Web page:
By Erin McFadden. Photos by Jack & Rikki Swenson.
The reception we received as we landed on the tranquil shores of Tanna Island was filled with the distinctive joviality that lines many of the South Pacific shorelines we visit. On this Vanuatuan Island women with wide smiling faces proudly placed colourful flowers behind our ears as we walked up the beach to the sounds of the gentle and cheerful singing voices of the locals. Children sat and stood by their families; their shyness was soon overcome and replaced with wide-eyed and cheeky smiles. The adults were selling their local produce and handmade souvenirs. Tanna is known as the Garden Island of Vanuatu with fertile soils producing kava, coffee, and a variety of fruits and vegetables. It is also one of the most traditional islands. Most of the population are Melanesian and our welcome included a variety of dances by men, women, and children dressed in grass skirts and with painted faces.
Our welcome to Tanna was a picture of happiness and with a large number of local people having come to join us on the shoreline there was an aura of enthusiasm and pride. There was nothing to suggest that just seven months earlier in March 2015 this island bore the brunt of one of the worst natural disasters to have ever hit Vanuatu. Homes, farms, crops, schools, and almost the entire infrastructure of this gentle island was destroyed in a matter of hours as Cyclone Pam travelled directly across Tanna. All of these smiling faces had lost something if not everything and yet as the first expedition vessel to visit Tanna since the disaster the resilience and positivity of the Tanna people emanated from everyone throughout our visit.
Asking of their plight since the disaster would be to put words in the islanders’ mouths. People answered our questions, explaining how houses and roads were destroyed, drinking water was unavailable, and that the clean up effort continues to this day. They did not complain or dwell. Dozens of young school children huddled together ready to sing for us and as children would anywhere else in the world they jostled for space amongst their friends, not wanting to be pushed to the front or right to the back. Many of their lives were severely impacted by the cyclone and yet here they were smiling, singing, and happy to greet us. Receiving our donations of school supplies, fuel, clothing, and tinned food it was clear to see that these islanders would ensure those who needed these supplies most would be the ones to receive them.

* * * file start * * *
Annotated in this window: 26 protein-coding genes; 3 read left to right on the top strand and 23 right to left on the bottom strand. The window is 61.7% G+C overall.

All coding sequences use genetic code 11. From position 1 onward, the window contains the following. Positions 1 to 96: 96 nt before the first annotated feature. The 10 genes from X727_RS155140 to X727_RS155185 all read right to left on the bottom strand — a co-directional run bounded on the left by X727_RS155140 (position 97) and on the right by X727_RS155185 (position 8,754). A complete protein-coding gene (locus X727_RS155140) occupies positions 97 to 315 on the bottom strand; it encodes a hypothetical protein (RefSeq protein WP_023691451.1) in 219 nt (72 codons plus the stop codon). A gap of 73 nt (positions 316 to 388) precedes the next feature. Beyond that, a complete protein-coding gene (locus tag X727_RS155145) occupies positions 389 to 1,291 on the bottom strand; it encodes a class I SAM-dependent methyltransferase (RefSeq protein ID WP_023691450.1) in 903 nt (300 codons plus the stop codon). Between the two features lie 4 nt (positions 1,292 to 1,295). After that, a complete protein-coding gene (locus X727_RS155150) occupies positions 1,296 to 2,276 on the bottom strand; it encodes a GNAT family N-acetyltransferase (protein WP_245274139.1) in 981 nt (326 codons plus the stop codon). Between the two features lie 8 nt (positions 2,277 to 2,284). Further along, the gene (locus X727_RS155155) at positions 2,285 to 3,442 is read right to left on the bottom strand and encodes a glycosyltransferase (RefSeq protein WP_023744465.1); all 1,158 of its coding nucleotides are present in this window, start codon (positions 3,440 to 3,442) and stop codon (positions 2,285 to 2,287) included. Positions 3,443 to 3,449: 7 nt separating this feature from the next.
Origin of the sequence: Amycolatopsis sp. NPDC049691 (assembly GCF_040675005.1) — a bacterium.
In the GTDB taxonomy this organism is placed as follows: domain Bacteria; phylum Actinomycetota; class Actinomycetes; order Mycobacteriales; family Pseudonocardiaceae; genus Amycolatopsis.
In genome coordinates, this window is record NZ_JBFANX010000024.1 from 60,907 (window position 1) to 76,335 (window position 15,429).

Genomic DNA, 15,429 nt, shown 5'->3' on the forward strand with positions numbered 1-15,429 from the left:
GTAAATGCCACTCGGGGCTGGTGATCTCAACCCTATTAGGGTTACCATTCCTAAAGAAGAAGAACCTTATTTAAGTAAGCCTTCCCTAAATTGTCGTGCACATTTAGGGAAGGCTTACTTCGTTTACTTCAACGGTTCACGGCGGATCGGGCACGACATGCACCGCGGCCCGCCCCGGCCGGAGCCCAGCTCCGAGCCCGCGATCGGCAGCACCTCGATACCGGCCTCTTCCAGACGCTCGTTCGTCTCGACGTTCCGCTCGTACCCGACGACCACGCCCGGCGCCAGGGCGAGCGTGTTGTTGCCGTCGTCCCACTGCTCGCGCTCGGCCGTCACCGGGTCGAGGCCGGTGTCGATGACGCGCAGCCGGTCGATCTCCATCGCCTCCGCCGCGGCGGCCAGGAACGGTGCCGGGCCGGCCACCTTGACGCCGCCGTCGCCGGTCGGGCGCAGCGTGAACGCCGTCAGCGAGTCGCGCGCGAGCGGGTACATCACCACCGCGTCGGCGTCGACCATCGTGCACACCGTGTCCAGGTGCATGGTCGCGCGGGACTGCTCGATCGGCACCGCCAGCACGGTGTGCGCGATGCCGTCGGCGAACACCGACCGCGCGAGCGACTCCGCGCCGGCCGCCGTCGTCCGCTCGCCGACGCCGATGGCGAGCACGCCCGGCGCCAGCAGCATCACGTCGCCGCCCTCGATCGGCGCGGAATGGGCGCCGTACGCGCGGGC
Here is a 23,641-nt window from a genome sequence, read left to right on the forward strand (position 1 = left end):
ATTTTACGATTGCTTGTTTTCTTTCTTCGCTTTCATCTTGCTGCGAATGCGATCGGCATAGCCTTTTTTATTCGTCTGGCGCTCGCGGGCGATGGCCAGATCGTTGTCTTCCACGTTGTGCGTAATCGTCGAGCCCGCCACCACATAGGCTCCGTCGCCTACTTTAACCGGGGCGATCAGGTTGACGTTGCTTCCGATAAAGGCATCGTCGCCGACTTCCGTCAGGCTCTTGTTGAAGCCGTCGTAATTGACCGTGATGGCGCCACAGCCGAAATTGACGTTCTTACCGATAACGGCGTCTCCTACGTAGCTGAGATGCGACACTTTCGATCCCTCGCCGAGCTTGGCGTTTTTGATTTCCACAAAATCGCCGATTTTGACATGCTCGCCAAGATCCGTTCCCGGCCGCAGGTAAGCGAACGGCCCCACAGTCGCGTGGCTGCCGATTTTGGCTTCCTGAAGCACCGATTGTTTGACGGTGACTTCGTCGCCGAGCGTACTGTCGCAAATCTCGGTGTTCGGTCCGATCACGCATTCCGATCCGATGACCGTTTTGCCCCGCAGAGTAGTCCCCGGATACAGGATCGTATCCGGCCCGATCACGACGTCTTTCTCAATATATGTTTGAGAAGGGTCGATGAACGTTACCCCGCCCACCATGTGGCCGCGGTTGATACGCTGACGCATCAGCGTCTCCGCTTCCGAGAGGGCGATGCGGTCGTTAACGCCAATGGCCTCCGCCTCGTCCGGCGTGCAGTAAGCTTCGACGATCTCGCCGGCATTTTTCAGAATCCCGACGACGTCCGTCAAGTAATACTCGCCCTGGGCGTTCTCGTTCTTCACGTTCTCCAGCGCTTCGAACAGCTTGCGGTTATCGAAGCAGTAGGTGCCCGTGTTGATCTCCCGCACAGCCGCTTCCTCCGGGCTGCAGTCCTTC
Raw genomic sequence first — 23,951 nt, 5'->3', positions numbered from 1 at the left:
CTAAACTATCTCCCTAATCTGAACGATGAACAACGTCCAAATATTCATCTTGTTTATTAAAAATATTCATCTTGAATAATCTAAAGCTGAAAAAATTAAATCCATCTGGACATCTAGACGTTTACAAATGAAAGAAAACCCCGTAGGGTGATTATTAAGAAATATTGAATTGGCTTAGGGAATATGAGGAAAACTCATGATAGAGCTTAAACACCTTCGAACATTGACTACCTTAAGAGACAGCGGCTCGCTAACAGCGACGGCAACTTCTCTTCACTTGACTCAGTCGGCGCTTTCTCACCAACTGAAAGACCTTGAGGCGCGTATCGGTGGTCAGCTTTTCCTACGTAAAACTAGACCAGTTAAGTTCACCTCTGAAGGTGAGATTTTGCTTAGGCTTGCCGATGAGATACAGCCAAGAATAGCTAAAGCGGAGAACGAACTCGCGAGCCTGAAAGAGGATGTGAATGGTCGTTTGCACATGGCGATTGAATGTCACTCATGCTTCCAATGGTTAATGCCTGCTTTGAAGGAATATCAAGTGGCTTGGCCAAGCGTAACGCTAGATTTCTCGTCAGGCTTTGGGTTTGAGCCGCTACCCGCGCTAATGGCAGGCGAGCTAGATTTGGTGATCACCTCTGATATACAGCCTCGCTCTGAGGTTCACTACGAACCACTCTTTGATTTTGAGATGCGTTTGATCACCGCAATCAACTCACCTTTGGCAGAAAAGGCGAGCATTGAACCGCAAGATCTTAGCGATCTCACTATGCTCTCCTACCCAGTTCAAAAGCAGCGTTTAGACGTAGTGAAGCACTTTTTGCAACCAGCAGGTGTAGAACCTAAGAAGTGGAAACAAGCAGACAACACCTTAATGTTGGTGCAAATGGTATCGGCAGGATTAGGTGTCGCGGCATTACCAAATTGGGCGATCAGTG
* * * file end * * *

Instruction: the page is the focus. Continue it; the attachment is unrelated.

Our local guides pointed out some of the more obvious effects of the cyclone as we travelled in the back of trucks through the rain forest past small villages where many houses were in the process of being patched up and reconstructed. Some of the immense fig trees that dominate these rain forests had come crashing down leaving patches open, bare, and a gaping sign as to the magnitude of this cyclone. But again our guides smiled and pointed out the brilliance of the erect fig tress and the fact that although the road had been blocked by dozens of fallen trees they were now clear.
Now the roads were repaired and cleared they could once again take people to see the imposing Mount Yasur volcano. After a steep and winding final stretch of road we reached a rather abrupt looking staircase—our final ascent toward the crater rim. The guides ushered us with keen excitement to the top where they kept a watchful eye over us lest one of us step too close. Every time the volcano erupted their animated grins filled the atmosphere as much as ours. It is evident that these islanders have an island they cherish and respect. It is evident that despite the worst that nature can deliver, these islanders will continue to smile.